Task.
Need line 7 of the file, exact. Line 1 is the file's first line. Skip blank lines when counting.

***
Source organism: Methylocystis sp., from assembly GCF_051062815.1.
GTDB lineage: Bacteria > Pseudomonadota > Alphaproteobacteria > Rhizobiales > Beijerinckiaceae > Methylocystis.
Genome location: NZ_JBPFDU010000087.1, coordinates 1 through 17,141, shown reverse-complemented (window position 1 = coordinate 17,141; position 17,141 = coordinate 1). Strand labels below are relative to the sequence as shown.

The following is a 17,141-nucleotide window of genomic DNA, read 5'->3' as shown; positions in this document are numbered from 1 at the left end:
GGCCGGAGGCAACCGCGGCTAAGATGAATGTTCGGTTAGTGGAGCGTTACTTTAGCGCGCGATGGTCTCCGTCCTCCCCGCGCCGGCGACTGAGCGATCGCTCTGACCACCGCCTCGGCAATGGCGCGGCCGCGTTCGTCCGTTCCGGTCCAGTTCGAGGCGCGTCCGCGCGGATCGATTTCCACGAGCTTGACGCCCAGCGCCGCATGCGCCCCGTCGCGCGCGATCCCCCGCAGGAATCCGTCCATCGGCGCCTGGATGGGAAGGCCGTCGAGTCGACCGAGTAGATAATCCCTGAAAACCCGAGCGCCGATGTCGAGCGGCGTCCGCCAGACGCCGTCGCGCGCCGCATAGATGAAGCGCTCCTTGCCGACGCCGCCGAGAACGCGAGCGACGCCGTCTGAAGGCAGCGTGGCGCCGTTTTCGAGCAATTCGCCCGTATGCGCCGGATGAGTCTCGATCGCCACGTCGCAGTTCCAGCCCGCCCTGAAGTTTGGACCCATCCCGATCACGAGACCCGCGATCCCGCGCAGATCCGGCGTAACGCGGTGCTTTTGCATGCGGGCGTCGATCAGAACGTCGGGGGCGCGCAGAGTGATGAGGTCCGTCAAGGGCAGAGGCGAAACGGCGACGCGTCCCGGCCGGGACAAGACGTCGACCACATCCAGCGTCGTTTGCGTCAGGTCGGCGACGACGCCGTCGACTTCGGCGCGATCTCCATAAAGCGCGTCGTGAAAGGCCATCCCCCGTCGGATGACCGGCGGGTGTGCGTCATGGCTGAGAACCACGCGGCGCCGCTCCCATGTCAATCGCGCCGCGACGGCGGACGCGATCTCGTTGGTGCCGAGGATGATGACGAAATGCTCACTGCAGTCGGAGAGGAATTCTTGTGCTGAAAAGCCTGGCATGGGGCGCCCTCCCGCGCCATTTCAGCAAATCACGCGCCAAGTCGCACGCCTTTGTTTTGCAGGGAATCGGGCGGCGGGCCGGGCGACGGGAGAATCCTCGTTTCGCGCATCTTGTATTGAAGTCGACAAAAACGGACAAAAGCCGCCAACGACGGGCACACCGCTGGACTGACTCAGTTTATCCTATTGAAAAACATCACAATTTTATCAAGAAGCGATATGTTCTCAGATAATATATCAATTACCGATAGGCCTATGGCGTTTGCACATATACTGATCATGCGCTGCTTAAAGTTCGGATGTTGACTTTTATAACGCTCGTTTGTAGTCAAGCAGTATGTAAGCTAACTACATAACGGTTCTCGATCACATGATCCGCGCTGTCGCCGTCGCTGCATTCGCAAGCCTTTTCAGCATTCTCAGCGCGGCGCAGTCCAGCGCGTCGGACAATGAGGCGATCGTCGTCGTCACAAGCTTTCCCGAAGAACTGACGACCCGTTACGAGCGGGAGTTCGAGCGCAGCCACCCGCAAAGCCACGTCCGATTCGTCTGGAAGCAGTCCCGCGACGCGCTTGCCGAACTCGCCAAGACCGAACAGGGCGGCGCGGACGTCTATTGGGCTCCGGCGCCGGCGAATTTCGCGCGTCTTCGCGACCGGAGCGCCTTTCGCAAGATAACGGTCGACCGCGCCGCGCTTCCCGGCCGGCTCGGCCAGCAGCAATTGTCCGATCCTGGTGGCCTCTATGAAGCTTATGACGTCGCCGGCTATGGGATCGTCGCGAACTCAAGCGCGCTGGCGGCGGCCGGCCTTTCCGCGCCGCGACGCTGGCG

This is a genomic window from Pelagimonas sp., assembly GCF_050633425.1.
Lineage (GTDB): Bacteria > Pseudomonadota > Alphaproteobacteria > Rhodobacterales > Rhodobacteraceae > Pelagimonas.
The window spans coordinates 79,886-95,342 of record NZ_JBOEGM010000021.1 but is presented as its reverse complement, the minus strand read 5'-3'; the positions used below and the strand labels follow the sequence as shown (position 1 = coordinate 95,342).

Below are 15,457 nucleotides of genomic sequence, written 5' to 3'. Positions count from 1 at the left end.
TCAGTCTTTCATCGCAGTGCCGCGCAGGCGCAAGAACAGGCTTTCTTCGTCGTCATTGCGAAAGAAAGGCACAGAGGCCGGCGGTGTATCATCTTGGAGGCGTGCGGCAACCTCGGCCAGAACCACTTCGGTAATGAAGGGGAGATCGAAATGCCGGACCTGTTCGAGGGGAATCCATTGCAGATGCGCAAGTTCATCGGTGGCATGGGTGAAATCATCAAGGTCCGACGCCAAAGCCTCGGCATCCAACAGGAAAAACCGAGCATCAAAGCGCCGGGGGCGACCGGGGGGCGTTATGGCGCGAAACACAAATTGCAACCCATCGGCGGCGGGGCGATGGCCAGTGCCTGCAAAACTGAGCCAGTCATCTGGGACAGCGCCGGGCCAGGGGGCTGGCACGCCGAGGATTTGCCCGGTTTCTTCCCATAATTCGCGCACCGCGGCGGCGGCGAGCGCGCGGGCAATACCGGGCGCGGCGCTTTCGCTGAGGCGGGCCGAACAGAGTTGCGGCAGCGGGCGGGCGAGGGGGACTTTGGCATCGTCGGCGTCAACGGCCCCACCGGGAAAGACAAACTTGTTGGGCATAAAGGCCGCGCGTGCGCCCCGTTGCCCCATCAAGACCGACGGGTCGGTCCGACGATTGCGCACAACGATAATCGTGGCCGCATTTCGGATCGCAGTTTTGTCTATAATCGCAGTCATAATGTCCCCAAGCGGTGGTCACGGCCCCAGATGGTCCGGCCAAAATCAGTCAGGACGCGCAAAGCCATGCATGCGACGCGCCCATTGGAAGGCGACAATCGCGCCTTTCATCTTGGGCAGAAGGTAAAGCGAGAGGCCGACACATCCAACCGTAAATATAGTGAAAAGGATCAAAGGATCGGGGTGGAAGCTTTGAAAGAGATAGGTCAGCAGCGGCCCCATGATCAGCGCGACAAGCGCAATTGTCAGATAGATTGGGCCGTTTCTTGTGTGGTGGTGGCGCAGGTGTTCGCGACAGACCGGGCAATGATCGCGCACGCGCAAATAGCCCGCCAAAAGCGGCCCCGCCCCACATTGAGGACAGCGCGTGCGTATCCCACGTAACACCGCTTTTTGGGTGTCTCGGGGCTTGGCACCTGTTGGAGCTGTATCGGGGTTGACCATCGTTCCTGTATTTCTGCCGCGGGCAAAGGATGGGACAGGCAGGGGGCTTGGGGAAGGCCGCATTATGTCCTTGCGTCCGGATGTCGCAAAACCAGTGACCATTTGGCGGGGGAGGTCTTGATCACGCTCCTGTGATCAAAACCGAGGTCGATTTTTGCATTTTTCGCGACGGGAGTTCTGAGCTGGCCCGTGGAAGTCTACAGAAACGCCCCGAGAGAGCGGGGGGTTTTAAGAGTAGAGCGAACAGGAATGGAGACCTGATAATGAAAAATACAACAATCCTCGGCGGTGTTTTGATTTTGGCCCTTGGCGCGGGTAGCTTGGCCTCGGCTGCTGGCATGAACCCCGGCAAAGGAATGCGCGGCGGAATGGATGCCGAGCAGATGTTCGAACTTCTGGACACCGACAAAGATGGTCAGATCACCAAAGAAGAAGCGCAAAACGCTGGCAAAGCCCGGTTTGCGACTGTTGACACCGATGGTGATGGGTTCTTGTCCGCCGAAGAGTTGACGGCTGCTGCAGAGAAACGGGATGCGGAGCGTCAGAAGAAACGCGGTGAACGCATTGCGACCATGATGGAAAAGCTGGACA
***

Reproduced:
Lineage (GTDB): Bacteria > Pseudomonadota > Alphaproteobacteria > Rhodobacterales > Rhodobacteraceae > Pelagimonas.